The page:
The Grass is Black/The Air is Pink

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#Writing

The Lingerie Theory of Narration (3)

Overcome Overwriting

Sometimes writers become so enthralled with specificity and description that they begin to confuse them with more wordiness. Overwriting, as this tendency is called, is a form of excessive love of language and as such is important and even necessary for writers to indulge in occasionally. The solution to overcoming overwriting is simply to remember the notion of economy and to learn to exercise restraint.

In an effort to conquer her overwriting, an acquaintance of mine used to cut her dearest overwritten sentences (the ones than Annie Dillard says in The Writing Life come with “price tags” attached) out of her manuscript with scissors and deposit them in a manila folder she called her Goddess file. Anytime she was blue or just wanted to see what a brilliant writer she was, all she had to do was open up the Goddess file and admire snippets of her handiwork. If cutting back on adjectives and adverbs and fancy, unnecessary verbs or keeping a Goddess (or God) file doesn’t work for you, you might just have to wait it out. In time, it will pass. But bring supplies along- canned goods and a pup tent- and gather firewood. Sometimes it takes a while.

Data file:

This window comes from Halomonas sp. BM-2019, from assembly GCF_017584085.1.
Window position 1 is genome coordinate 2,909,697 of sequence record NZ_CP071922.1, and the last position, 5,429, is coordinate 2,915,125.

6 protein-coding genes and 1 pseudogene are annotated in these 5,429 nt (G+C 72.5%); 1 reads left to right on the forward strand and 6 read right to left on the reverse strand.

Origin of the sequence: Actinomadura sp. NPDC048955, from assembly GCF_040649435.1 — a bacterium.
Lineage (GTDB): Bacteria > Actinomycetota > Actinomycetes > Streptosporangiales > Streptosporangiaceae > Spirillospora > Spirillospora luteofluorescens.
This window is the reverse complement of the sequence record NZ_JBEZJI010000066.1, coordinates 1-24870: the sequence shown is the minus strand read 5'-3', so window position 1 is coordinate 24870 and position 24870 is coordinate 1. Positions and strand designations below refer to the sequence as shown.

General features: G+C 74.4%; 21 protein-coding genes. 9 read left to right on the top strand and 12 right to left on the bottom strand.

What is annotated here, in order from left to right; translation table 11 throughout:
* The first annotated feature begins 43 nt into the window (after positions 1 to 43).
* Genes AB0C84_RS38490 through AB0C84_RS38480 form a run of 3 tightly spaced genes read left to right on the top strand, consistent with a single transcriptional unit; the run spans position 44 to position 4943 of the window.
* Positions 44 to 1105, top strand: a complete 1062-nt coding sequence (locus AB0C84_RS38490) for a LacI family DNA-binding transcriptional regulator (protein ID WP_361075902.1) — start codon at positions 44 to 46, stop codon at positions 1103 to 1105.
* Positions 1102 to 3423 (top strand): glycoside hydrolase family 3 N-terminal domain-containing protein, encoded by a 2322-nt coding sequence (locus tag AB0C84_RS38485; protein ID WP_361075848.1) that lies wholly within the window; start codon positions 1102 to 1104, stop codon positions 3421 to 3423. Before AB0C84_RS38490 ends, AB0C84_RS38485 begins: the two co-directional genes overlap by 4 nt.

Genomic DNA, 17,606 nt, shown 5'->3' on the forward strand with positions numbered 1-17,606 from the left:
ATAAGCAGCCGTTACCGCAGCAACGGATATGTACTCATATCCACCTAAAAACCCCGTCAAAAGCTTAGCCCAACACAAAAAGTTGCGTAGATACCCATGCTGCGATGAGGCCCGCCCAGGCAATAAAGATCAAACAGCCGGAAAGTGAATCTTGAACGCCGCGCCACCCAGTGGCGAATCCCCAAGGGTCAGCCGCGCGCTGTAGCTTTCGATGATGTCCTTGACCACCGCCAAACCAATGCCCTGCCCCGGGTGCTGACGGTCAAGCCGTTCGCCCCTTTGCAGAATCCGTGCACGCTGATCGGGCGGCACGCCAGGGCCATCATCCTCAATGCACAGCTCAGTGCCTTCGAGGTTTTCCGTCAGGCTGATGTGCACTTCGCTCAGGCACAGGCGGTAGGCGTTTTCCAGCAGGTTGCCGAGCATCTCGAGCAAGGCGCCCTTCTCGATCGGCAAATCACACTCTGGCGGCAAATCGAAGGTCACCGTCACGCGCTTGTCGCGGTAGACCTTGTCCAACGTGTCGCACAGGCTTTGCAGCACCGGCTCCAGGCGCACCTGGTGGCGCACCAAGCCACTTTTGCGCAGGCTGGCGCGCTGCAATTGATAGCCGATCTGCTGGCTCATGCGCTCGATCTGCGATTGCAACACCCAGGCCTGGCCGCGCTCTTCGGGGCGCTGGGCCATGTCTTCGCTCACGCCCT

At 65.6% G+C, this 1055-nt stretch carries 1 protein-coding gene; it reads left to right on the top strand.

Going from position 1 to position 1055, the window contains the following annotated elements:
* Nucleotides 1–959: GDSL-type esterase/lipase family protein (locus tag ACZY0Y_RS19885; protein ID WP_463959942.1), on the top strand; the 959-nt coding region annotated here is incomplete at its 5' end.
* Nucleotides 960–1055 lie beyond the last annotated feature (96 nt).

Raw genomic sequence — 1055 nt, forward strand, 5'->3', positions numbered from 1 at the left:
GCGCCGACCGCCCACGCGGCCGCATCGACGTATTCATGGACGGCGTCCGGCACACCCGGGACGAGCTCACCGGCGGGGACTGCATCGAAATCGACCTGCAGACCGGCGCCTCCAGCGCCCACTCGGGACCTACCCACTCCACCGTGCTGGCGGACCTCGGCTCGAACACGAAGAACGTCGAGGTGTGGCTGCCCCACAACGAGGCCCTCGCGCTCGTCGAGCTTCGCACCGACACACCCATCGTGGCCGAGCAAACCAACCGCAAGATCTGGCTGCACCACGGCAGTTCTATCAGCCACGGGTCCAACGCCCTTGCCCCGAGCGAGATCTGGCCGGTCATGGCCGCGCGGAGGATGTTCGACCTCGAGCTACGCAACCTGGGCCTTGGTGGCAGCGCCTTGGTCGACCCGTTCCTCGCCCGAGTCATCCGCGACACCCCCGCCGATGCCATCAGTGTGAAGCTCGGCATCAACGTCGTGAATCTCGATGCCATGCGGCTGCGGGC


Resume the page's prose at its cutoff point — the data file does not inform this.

The important thing to remember is that overwriting occurs when a writer is interested in seducing only herself, when she has become drunk on her own language, inebriated by her own ideas. In the end, overwriting is a date with only yourself, the ultimate lonely hearts endeavor. It’s a lingerie ad posed so elaborately and intricately and with so many signals and cues that no viewer will ever be able to, or want to, fully take in.

words by Julie Checkoway
to be continued…

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